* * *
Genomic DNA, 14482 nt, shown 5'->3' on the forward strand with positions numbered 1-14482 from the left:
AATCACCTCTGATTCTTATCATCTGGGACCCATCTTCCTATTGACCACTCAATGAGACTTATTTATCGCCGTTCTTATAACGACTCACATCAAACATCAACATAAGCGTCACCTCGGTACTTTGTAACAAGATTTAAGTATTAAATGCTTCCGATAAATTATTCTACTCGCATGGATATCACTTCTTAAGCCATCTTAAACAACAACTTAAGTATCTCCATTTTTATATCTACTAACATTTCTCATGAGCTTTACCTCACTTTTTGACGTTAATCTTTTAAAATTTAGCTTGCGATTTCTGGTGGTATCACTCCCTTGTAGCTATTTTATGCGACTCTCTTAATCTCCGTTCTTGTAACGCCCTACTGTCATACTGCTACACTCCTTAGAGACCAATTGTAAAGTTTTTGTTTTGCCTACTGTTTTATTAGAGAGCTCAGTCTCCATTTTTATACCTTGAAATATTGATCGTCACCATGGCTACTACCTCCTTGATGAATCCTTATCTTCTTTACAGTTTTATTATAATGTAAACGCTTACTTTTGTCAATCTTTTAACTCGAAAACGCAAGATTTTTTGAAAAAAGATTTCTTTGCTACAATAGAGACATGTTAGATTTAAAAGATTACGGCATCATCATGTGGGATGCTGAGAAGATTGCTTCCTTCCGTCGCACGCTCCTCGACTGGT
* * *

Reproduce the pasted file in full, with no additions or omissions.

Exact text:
Genomic DNA, 14482 nt, shown 5'->3' on the forward strand with positions numbered 1-14482 from the left:
AATCACCTCTGATTCTTATCATCTGGGACCCATCTTCCTATTGACCACTCAATGAGACTTATTTATCGCCGTTCTTATAACGACTCACATCAAACATCAACATAAGCGTCACCTCGGTACTTTGTAACAAGATTTAAGTATTAAATGCTTCCGATAAATTATTCTACTCGCATGGATATCACTTCTTAAGCCATCTTAAACAACAACTTAAGTATCTCCATTTTTATATCTACTAACATTTCTCATGAGCTTTACCTCACTTTTTGACGTTAATCTTTTAAAATTTAGCTTGCGATTTCTGGTGGTATCACTCCCTTGTAGCTATTTTATGCGACTCTCTTAATCTCCGTTCTTGTAACGCCCTACTGTCATACTGCTACACTCCTTAGAGACCAATTGTAAAGTTTTTGTTTTGCCTACTGTTTTATTAGAGAGCTCAGTCTCCATTTTTATACCTTGAAATATTGATCGTCACCATGGCTACTACCTCCTTGATGAATCCTTATCTTCTTTACAGTTTTATTATAATGTAAACGCTTACTTTTGTCAATCTTTTAACTCGAAAACGCAAGATTTTTTGAAAAAAGATTTCTTTGCTACAATAGAGACATGTTAGATTTAAAAGATTACGGCATCATCATGTGGGATGCTGAGAAGATTGCTTCCTTCCGTCGCACGCTCCTCGACTGGT